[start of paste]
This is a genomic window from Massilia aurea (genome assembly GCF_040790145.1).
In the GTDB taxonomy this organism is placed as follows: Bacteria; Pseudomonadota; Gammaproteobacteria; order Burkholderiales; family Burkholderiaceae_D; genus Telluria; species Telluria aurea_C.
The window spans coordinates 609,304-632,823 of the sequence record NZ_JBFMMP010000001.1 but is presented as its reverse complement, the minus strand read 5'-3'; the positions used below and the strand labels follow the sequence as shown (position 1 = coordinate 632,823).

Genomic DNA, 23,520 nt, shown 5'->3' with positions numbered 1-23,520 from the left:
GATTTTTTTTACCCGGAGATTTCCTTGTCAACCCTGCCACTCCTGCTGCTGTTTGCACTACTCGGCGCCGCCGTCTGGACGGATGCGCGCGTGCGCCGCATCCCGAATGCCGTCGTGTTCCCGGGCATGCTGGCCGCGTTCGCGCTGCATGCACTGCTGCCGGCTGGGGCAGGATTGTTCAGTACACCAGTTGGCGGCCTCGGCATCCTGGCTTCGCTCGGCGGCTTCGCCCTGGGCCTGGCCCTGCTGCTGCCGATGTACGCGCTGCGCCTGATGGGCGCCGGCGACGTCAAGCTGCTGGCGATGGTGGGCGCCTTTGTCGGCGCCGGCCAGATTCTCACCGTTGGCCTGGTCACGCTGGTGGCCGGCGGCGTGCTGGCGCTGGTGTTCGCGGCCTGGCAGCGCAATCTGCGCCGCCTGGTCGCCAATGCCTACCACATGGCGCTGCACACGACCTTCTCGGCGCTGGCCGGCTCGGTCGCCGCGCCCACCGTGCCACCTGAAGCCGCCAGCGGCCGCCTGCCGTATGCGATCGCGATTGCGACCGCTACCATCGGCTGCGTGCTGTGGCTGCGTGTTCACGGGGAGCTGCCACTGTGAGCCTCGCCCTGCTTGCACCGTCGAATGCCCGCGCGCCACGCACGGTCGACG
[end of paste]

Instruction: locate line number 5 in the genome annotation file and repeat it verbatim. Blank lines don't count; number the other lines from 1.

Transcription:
GATTTTTTTTACCCGGAGATTTCCTTGTCAACCCTGCCACTCCTGCTGCTGTTTGCACTACTCGGCGCCGCCGTCTGGACGGATGCGCGCGTGCGCCGCATCCCGAATGCCGTCGTGTTCCCGGGCATGCTGGCCGCGTTCGCGCTGCATGCACTGCTGCCGGCTGGGGCAGGATTGTTCAGTACACCAGTTGGCGGCCTCGGCATCCTGGCTTCGCTCGGCGGCTTCGCCCTGGGCCTGGCCCTGCTGCTGCCGATGTACGCGCTGCGCCTGATGGGCGCCGGCGACGTCAAGCTGCTGGCGATGGTGGGCGCCTTTGTCGGCGCCGGCCAGATTCTCACCGTTGGCCTGGTCACGCTGGTGGCCGGCGGCGTGCTGGCGCTGGTGTTCGCGGCCTGGCAGCGCAATCTGCGCCGCCTGGTCGCCAATGCCTACCACATGGCGCTGCACACGACCTTCTCGGCGCTGGCCGGCTCGGTCGCCGCGCCCACCGTGCCACCTGAAGCCGCCAGCGGCCGCCTGCCGTATGCGATCGCGATTGCGACCGCTACCATCGGCTGCGTGCTGTGGCTGCGTGTTCACGGGGAGCTGCCACTGTGAGCCTCGCCCTGCTTGCACCGTCGAATGCCCGCGCGCCACGCACGGTCGACG